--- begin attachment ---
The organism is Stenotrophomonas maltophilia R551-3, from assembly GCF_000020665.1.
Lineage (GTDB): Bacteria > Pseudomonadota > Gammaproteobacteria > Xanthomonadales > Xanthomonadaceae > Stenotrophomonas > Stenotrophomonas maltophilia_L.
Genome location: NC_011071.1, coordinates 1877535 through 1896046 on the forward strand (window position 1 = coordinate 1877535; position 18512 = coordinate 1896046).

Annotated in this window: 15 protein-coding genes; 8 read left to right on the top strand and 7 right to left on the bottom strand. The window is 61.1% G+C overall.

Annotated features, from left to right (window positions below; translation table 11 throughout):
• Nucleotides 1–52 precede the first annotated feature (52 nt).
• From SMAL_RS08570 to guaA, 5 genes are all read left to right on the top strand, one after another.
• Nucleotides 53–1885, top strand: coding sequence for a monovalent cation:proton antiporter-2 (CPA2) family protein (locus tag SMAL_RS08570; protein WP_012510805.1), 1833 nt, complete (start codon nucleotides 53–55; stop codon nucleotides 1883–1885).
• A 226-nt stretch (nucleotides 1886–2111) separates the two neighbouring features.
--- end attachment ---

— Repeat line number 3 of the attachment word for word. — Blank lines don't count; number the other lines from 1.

Genome location: NC_011071.1, coordinates 1877535 through 1896046 on the forward strand (window position 1 = coordinate 1877535; position 18512 = coordinate 1896046).